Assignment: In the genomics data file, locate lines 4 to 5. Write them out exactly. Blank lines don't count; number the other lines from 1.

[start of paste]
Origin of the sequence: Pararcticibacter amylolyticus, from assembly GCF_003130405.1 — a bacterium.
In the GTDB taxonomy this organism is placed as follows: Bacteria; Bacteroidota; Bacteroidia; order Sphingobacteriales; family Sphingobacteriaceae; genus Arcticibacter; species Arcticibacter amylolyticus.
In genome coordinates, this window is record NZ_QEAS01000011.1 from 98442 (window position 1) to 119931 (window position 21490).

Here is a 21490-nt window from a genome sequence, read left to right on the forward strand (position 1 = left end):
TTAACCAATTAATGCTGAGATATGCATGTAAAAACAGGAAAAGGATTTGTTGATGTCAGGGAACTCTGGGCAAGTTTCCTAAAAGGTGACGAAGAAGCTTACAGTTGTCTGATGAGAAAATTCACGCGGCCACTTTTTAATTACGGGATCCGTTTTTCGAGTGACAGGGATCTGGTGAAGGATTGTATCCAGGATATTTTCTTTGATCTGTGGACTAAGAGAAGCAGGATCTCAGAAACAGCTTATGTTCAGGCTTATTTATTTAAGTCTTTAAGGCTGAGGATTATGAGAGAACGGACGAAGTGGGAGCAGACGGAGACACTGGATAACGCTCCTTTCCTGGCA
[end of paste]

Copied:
Here is a 21490-nt window from a genome sequence, read left to right on the forward strand (position 1 = left end):
TTAACCAATTAATGCTGAGATATGCATGTAAAAACAGGAAAAGGATTTGTTGATGTCAGGGAACTCTGGGCAAGTTTCCTAAAAGGTGACGAAGAAGCTTACAGTTGTCTGATGAGAAAATTCACGCGGCCACTTTTTAATTACGGGATCCGTTTTTCGAGTGACAGGGATCTGGTGAAGGATTGTATCCAGGATATTTTCTTTGATCTGTGGACTAAGAGAAGCAGGATCTCAGAAACAGCTTATGTTCAGGCTTATTTATTTAAGTCTTTAAGGCTGAGGATTATGAGAGAACGGACGAAGTGGGAGCAGACGGAGACACTGGATAACGCTCCTTTCCTGGCA